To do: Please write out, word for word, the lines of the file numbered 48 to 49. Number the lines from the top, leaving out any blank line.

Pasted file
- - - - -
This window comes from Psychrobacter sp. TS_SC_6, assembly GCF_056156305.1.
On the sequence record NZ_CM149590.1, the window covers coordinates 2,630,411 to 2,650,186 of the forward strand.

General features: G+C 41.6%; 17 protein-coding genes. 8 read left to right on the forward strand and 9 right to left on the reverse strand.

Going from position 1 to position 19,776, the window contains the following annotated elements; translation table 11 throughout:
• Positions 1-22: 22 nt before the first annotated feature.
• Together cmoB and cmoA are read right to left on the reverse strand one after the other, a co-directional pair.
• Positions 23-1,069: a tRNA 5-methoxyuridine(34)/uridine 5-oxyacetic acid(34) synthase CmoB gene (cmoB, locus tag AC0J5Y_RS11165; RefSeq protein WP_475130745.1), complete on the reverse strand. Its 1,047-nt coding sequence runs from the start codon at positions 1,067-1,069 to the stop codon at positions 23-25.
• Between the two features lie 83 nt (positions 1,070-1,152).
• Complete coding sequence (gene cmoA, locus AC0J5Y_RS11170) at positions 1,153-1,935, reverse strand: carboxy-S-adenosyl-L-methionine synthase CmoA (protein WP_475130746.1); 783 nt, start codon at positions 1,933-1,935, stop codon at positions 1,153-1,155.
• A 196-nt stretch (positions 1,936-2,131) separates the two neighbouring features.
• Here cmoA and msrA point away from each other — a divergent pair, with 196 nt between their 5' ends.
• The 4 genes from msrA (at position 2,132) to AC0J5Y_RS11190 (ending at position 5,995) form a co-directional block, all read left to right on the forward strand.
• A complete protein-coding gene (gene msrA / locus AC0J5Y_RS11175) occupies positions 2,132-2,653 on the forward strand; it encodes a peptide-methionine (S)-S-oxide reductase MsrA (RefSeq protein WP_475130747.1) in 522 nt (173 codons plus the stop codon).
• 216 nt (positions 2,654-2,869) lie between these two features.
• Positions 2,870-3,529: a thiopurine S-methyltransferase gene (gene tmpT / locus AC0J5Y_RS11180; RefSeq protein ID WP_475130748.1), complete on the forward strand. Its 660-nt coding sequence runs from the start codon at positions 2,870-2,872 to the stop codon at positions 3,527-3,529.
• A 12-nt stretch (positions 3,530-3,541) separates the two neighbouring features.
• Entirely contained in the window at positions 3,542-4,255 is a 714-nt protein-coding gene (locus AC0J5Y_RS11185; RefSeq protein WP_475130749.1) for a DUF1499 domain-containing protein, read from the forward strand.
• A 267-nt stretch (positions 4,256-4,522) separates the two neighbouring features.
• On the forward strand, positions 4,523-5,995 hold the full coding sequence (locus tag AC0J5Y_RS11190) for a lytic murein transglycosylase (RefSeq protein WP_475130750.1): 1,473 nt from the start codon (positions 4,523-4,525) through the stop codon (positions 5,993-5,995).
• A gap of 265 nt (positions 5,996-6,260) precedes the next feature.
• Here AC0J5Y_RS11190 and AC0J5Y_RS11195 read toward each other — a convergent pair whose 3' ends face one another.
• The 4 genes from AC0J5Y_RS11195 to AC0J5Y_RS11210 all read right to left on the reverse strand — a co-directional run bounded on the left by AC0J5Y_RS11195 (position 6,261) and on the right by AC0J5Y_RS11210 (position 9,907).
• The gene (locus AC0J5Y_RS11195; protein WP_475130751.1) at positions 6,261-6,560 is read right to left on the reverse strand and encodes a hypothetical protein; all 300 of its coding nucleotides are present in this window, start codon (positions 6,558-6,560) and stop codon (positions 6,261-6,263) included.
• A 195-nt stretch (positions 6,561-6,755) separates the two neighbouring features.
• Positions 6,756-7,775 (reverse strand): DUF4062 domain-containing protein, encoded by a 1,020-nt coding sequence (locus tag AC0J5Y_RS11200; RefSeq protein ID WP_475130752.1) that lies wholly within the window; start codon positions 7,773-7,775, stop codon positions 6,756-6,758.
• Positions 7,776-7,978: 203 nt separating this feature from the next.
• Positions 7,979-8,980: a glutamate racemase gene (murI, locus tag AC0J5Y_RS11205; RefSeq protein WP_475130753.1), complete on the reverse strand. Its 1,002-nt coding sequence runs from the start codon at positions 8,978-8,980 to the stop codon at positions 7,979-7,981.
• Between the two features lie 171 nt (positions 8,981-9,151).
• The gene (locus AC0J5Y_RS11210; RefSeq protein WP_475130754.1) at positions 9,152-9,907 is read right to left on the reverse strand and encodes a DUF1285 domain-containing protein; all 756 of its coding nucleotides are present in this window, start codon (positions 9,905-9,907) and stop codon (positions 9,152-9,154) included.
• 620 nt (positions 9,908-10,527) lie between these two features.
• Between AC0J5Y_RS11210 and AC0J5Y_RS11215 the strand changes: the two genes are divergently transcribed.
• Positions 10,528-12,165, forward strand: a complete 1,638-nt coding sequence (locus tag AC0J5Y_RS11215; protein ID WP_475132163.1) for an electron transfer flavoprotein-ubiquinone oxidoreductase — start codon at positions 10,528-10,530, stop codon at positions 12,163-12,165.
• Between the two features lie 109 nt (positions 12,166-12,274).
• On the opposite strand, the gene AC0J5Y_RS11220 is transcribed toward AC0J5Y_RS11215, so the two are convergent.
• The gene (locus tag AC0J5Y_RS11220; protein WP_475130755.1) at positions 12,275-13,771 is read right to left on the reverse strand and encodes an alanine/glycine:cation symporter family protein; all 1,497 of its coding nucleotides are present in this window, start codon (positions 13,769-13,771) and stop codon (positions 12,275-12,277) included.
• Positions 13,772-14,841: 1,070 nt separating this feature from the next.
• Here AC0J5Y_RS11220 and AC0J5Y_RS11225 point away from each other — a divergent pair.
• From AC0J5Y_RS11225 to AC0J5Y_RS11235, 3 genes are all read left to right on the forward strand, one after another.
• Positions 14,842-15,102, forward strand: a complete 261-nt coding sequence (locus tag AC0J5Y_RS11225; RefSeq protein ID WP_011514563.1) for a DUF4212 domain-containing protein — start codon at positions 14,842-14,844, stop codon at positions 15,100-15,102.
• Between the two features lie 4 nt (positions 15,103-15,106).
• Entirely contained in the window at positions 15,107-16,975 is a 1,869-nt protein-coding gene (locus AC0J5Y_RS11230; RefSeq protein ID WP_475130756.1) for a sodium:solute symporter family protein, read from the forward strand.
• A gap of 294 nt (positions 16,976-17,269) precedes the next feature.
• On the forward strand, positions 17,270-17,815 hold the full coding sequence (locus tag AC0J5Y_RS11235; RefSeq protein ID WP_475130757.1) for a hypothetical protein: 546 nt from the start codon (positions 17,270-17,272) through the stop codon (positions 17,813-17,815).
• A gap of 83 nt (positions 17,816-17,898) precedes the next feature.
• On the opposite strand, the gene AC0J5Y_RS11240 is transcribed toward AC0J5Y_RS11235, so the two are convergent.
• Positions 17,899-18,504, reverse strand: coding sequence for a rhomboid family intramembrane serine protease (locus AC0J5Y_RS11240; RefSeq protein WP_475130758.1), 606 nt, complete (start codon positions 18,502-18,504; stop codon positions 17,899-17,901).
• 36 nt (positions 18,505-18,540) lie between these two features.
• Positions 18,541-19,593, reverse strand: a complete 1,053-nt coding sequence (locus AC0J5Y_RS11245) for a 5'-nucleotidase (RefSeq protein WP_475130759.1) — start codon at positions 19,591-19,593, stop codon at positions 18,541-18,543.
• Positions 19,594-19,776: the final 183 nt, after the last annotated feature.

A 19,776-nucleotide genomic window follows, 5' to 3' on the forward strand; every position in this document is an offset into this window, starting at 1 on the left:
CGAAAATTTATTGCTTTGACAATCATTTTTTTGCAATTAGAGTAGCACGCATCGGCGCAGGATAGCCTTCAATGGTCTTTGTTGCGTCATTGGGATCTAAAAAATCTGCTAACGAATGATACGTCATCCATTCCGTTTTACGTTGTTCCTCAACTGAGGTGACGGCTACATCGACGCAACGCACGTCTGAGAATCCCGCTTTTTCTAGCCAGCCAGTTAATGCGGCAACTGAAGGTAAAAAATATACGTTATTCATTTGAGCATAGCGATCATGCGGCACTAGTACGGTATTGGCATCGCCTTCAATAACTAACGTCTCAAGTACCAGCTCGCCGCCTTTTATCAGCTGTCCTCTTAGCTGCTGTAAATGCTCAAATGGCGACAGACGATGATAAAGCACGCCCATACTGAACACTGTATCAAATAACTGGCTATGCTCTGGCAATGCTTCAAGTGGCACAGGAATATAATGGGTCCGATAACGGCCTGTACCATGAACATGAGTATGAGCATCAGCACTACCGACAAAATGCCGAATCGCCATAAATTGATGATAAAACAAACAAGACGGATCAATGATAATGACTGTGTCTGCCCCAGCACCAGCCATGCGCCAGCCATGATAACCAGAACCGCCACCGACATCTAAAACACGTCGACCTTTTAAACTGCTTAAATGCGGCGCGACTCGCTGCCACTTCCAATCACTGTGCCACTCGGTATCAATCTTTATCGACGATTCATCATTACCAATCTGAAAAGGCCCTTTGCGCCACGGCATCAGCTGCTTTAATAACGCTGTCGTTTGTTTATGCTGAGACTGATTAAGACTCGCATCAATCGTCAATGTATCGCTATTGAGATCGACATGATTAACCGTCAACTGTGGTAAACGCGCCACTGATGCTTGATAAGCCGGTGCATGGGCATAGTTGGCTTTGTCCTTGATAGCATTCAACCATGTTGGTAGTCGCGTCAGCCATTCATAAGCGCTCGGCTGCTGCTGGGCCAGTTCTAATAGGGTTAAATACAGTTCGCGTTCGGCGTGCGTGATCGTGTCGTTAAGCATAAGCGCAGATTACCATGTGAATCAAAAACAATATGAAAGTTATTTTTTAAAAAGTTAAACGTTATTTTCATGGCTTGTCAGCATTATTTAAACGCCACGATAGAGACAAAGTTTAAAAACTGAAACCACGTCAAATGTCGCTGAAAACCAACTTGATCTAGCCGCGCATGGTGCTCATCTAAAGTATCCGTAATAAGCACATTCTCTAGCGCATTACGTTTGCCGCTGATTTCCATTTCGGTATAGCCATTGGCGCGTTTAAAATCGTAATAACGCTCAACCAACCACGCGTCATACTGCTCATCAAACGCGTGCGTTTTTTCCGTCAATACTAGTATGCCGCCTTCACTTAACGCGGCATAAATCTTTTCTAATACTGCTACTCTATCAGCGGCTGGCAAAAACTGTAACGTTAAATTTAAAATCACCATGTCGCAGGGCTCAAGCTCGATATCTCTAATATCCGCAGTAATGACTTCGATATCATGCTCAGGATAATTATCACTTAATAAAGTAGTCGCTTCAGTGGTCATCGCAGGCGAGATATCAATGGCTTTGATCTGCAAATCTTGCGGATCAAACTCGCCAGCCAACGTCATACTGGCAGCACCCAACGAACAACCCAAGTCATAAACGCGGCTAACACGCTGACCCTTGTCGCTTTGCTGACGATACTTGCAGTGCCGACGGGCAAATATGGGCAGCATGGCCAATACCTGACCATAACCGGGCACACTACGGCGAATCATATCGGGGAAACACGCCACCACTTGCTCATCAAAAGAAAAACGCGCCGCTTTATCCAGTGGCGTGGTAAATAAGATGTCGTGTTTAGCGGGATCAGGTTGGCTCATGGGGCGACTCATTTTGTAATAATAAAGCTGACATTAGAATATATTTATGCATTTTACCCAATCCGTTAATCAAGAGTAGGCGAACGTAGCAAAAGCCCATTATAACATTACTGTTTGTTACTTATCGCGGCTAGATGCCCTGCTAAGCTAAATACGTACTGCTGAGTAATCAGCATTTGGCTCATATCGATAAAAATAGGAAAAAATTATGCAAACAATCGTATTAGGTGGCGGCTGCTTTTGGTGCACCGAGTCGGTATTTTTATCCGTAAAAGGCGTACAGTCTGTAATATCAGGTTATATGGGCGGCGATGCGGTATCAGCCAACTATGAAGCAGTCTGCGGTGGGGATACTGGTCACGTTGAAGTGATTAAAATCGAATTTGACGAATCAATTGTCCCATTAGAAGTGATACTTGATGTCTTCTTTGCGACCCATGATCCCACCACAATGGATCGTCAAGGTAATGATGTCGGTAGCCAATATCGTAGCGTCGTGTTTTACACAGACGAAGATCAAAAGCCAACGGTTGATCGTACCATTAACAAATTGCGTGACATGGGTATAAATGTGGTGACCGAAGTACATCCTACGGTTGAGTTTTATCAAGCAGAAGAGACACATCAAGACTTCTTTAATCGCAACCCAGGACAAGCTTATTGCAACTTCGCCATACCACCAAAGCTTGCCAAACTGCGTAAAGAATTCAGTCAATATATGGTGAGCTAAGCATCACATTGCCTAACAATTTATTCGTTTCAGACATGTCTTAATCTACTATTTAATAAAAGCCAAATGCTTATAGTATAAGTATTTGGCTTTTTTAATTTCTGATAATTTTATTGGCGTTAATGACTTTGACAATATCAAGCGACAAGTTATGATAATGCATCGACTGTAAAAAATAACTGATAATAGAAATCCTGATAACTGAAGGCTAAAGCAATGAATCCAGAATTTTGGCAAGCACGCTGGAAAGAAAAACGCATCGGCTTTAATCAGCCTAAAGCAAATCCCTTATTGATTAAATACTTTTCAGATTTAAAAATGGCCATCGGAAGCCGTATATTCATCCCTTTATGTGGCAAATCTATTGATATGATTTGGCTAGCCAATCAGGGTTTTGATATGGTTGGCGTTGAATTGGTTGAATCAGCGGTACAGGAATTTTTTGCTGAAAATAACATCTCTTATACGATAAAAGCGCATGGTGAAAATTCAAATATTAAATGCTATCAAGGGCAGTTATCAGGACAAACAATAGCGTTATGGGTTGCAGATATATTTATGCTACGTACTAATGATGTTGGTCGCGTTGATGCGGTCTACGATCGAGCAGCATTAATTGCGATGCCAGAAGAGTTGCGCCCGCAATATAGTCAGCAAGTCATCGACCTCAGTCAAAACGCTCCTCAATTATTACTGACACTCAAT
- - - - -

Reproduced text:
• Positions 18,541-19,593, reverse strand: a complete 1,053-nt coding sequence (locus AC0J5Y_RS11245) for a 5'-nucleotidase (RefSeq protein WP_475130759.1) — start codon at positions 19,591-19,593, stop codon at positions 18,541-18,543.
• Positions 19,594-19,776: the final 183 nt, after the last annotated feature.